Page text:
Oh well, we will see what happens after the vote. If it doesn't pass, I hope to see some shakeup on this board and facilities committee. I would hope they focus on Mr White and this curriculum whilst the facilities committee is reconstituted to honestly look at renovation and additions. Personally, I would hire Wight to come up with a 10 yr plan to do this. Starting with the addition of classrooms, a facelift, then a new gym, then build out third floor, etc. I am certain for a fee they would be glad to do this. Sometimes you can't get what you want, but you can get what you need. The SE crowd will be aghast at this but until they have enough votes, they probably will have to live with it.

D181 Dad said...

11:29: You have obviously been picked for committees time and again (if I am correct in who I think you are). You are lucky, I guess. I on the other hand, a Dad in D181, have volunteered and not been selected. The reason given -- too many applicants so I didn't get picked in the "process." What process is that exactly that leads to the same few names getting on multiple committees? Just asking.......

Yvonne Mayer, Former Board Member said...

All of you who see fit to bash the board as a UNIT are blind to the realities of serving on the D181 board. Very rarely is the board unanimous. There is usually a majority and a minority -- regardless of the issue. So it would be better to identify the individual board members you are taking issue with, rather than lump them all together. Just to be fair.

Anonymous said...

10:31, you are so right. This referendum effort has created a mammoth distraction from the problems inside our classrooms. The board of education has paid little attention to the falling test scores and stagnant growth of our kids. As someone on this blog pointed out, White cleaned off the Learning for All messaging on the district website. Interesting. Just before the voting takes place, they finally decide to scrub this failed plan from public view. I'm sure they think they will hire a savior for the curriculum, but one person can't do it all and do it well and fast. There is still Don White to consider, who is on record of supporting the very practices that got us into this mess. He is not fit for the job of running the district, and neither are his administrators. Giving away our personal contact information to the the pro-referendum group was a huge red flag and it's still waving.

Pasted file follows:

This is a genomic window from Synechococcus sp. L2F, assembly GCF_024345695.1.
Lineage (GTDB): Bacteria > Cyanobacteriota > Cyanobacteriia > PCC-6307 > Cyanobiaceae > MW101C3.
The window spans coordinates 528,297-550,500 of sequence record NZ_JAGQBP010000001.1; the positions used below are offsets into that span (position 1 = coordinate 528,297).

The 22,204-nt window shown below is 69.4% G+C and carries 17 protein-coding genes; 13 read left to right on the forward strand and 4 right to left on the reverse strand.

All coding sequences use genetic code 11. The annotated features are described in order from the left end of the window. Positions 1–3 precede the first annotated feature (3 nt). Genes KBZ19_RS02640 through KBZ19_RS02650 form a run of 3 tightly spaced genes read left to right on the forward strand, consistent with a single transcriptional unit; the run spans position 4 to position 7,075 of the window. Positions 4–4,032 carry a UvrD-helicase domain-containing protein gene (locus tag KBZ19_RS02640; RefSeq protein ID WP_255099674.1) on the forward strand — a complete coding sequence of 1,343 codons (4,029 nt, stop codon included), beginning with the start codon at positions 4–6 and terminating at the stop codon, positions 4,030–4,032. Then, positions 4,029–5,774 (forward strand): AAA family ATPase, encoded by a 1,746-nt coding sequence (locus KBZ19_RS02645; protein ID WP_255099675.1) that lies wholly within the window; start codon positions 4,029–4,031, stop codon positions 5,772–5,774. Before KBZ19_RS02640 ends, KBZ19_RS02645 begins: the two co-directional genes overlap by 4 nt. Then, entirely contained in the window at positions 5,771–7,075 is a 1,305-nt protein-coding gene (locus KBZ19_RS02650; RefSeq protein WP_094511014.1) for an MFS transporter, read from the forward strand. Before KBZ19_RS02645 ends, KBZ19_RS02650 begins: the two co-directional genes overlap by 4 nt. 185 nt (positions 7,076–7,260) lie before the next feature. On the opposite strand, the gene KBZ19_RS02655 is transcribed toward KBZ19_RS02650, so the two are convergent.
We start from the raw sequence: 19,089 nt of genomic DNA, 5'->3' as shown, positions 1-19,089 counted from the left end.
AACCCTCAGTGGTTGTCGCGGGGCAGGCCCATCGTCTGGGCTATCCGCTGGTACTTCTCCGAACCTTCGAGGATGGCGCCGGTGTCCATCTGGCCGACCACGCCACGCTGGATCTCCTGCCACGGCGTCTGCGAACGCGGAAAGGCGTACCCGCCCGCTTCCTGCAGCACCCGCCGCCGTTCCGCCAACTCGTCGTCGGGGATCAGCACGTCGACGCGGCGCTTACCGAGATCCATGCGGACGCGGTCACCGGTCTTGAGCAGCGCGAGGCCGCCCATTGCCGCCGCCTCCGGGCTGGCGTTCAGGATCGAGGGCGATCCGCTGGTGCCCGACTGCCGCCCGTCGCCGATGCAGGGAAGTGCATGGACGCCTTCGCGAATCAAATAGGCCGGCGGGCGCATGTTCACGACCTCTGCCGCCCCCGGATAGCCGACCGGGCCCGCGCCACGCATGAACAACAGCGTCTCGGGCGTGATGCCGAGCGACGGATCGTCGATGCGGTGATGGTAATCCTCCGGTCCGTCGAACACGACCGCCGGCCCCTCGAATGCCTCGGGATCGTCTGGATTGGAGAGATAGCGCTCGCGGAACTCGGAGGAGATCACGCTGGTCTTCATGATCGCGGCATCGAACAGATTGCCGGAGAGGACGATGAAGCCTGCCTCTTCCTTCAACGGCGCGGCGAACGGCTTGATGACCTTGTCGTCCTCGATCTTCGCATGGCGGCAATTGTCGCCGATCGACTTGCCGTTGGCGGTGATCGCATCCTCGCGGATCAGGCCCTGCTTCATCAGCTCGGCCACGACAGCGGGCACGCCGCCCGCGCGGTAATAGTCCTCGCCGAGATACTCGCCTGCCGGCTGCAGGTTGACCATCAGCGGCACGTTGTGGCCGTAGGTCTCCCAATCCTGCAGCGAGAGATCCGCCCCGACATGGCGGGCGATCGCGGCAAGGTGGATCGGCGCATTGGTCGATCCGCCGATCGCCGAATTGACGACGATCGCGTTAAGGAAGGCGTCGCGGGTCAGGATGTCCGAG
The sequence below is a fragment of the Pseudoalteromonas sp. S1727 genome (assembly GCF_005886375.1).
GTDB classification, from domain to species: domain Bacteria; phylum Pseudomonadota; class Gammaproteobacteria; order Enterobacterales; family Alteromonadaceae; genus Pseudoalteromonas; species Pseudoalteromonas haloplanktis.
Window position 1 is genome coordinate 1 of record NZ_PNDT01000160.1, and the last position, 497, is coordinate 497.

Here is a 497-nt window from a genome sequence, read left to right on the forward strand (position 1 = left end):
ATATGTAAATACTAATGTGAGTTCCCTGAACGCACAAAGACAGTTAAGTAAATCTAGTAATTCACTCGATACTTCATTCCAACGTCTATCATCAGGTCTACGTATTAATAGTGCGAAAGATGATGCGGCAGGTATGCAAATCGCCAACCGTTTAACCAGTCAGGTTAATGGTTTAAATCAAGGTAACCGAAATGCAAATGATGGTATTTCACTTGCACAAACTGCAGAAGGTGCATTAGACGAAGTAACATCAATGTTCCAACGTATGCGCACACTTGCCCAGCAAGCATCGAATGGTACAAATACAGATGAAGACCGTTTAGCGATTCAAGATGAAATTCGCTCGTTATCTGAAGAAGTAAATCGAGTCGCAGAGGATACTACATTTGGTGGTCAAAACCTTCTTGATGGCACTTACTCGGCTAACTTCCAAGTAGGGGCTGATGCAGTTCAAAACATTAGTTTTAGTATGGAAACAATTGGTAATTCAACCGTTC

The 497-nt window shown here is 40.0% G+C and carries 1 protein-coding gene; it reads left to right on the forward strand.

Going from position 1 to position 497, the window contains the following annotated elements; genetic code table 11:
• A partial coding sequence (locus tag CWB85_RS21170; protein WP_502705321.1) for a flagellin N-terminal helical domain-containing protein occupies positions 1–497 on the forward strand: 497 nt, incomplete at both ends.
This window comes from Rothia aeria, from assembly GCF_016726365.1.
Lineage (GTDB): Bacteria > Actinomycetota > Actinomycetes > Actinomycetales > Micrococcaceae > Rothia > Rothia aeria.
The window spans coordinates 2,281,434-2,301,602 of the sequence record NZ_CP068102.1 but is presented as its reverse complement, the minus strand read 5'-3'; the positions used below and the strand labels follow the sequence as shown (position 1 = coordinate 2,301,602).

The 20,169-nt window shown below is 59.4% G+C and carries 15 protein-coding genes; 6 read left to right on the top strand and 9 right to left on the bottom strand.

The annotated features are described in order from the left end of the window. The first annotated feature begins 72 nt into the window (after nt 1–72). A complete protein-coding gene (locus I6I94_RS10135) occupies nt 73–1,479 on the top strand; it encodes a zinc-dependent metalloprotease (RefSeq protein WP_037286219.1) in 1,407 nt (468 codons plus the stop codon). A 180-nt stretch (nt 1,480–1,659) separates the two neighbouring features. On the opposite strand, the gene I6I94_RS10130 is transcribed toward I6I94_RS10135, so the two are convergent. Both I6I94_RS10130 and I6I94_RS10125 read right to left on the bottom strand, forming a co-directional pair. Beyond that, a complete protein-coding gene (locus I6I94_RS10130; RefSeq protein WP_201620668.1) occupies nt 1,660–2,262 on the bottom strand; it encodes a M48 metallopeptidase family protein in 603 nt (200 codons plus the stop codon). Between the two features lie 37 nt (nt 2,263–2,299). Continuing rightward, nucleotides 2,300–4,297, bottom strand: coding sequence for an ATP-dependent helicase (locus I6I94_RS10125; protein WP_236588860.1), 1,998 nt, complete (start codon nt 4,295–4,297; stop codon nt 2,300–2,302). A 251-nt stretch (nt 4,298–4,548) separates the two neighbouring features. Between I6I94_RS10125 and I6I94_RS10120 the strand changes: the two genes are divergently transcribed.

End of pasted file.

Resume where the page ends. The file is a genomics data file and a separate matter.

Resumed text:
The reality is we have no leadership in the district and certainly none on the board. These are the last people I would trust with our tax money for a new school.

Anonymous said...

12:20pm I agree with the majority of your comment, with the exception that there is no leadership on the Board. Leslie Gray and Rich Giltner have demonstrated leadership and are trying to do the right thing by our students and the taxpayers. Unfortunately, they have the rest of the Board, White and his staff to deal with.

Anonymous said...

I agree with 11:42. I was shocked to know how many qualified, educated parents were flatly rejected to be on the curriculum committee over the last couple years. The fact that the district required volunteer parents to submit resumes and applications was shocking, especially since they rejected many former teachers. In the end, many of the people they selected applied after the deadline, and, did not turn in any paperwork. This was under the direction of Dr. White. When you always see the same people on these committees, no wonder nothing ever changes. If the district ever wants to reach consensus, it is vital that they allow more participation and transparency in committees and meetings.

Anonymous said...